Wednesday, 17 June 2015

G. B. Morgagni's face is revealed in Italy

Morgagni's Digital Facial Reconstruction

The face of Giovanni Battista Morgagni was showcased at FACCE exhibit since February 2015, however its official presentation took place on May 27th, at the facilities of the Museum of Anthropology of the University of Padua, as part of a cycle of lectures about the exhibit, which was held until June 14.


The lecture L’identificazione molecolare dei resti di Morgagni e la ricostruzione forense del suo volto (Molecular identification and facial reconstruction of the remains of Morgagni) was presented by Dr. Luca Bezzi, Arc-Team's archaeologist and researcher, and Alberto Zanatta, one of the scientists responsible for the identification of the remains of Morgagni. Read the research paper here.
 
 
Meanwhile in Brazil, artist Mari Bueno gave the finishing touches on the 3D printed face of the great Italian scientist.
 
 
 
The artist worked from a print sent by CTI Renato Archer. There were some schedule alterations with the Italian staff during the work. Initially the bust was to be presented in April this year. CTI printed a test within the deadline we had for painting and shipping it to Italy being, however the 3D print had small irregularities on its surface. CTI's head of the sector suggested a new print, but as time was tight, I asked them to send me the piece anyway, as I could correct irregularities manually. It was difficult to convince the DT3D staff to send the bust, as they did not want an impression with irregularities to be shipped (this agency really focuses on quality standards), but at that time we had no alternative. I take this opportunity to thank the CTI for their support and partnership, without it this job would prove nearly impossible to be done.

Initially I thought it would be enough sand the bust, and the problem of irregularities would be resolved, but you cannot imagine, dear reader, how hard this material actually is. It simply destroyed 3 sanding sheets of coarse granulation, but barely changed its surface! I had to apply 3 layers of spackling material, waiting one day for each layer to be completely dry.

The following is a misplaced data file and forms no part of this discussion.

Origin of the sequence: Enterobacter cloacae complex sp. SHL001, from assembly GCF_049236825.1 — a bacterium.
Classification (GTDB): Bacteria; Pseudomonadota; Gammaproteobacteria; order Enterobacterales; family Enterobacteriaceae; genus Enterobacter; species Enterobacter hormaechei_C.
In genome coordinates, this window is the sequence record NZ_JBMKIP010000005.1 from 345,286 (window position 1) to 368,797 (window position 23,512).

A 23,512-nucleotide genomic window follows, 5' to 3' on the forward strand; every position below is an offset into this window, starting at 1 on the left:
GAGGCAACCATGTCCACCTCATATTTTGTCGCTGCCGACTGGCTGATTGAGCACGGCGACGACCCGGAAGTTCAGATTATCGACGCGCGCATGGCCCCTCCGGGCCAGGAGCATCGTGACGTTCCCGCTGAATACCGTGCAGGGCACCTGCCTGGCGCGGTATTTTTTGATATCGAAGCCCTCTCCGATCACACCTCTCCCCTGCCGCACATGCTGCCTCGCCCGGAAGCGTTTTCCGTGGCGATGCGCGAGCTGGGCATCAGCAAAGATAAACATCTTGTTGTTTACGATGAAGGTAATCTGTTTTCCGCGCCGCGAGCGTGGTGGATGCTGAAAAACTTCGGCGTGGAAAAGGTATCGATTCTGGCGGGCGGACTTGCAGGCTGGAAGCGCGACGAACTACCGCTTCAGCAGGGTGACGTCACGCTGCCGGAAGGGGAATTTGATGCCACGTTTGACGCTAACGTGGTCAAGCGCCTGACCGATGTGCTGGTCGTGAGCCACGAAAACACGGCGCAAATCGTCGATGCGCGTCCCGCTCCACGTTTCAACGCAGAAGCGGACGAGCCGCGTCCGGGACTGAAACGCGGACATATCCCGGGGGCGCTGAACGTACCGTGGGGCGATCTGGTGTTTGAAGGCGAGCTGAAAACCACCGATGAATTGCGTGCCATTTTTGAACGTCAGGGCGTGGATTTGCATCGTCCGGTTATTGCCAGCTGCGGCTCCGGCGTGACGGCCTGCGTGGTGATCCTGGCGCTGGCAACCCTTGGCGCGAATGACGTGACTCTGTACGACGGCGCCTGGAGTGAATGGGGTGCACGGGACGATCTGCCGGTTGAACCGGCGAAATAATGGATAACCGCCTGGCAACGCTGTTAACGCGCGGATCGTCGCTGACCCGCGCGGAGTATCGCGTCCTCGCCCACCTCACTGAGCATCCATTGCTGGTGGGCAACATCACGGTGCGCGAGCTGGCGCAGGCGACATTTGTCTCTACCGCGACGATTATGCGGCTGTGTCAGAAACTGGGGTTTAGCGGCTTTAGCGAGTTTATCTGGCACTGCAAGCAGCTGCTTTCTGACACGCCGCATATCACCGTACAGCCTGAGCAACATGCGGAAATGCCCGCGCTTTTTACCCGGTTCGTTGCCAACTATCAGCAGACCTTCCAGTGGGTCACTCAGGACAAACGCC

I was finally able to sand the surface and it got smoother. The bust was ready to be painted.


Initially, the renowned artist filled in the region of the crystalline lens, so it would be apparent side view. The face then received the first layer of paint.
 
 
Day after day the layers were superimposed in order to approach the characteristics of the digital facial reconstruction, but at the same time respecting the style of the artist.
 
 The first layers of the eyes began to emerge.
 
 
The enhancement of expression marks by creating new layers.

Finishing touches, and...
 
 
Ecco il volto di Morgagni in 3D! Here's Morgagni's face in 3D!

I greatly acknowledge Mari Bueno, who agreed to support us in this project. Just as St. Anthony's 3D print, this painting was also excellent and effectively gave the scientist's eyes a beautiful glow. But the story does not end here...

Mari Bueno, as shown in the video above, went to Padua where she would meet Dr. Alberto Zanatta to hand him the painted bust.
 
The two seized the occasion and visited the exhibit FACCE. i molti volti della storia umana.
 
 
 
She could finally see the Saint Anthony's bust she retouched. The very same bust that originally would be presented in Sinop (Brazil), but came across the people of Padova and ended up staying there.

I'm really glad to see the results of all this work. A year ago I was in Padova, in the most important journey of my life, at that moment I had no idea about everything that would happen in the meantime, so many joys and honors, many partnerships in the name of science that ended up introducing me to great comrades..

I am very grateful to everyone who took part in this story and is already included in advance on every single other that might take place from now on. Greetings to my friends and "capos" of Arc-Team, Antrocom Onlus, Antonian Studies Museum, CTI Renato Archer, Ebrafol - Brazilian Team of Forensic Dentistry and Anthropology, as well as the Museum of Anthropology at the University of Padua.

And thank very much to Dr. Paulo Miamoto from Brazil, to translate this text to English.

Abbracio per tutti !
 


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